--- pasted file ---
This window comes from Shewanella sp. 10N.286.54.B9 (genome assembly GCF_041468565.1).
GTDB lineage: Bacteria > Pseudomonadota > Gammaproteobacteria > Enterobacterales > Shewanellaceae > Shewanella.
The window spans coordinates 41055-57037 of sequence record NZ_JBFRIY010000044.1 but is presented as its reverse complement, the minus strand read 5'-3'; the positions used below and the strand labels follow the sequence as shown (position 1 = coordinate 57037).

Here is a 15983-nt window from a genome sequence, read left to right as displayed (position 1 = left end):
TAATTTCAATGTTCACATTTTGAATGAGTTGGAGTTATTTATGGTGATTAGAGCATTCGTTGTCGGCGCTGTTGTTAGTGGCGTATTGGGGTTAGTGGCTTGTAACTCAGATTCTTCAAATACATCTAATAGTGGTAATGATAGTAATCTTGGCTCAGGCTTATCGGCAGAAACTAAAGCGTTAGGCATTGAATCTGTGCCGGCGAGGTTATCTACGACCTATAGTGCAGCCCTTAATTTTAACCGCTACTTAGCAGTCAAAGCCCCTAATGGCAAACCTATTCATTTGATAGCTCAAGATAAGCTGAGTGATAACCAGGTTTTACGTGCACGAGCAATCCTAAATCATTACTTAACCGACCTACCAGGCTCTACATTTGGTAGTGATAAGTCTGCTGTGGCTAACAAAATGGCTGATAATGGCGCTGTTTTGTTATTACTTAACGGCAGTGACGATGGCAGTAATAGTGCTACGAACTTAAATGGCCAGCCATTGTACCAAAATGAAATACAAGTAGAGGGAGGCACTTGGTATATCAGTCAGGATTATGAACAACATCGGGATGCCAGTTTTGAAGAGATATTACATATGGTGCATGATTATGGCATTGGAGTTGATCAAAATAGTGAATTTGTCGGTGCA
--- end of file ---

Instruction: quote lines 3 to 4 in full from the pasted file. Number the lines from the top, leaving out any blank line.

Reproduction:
The window spans coordinates 41055-57037 of sequence record NZ_JBFRIY010000044.1 but is presented as its reverse complement, the minus strand read 5'-3'; the positions used below and the strand labels follow the sequence as shown (position 1 = coordinate 57037).

Here is a 15983-nt window from a genome sequence, read left to right as displayed (position 1 = left end):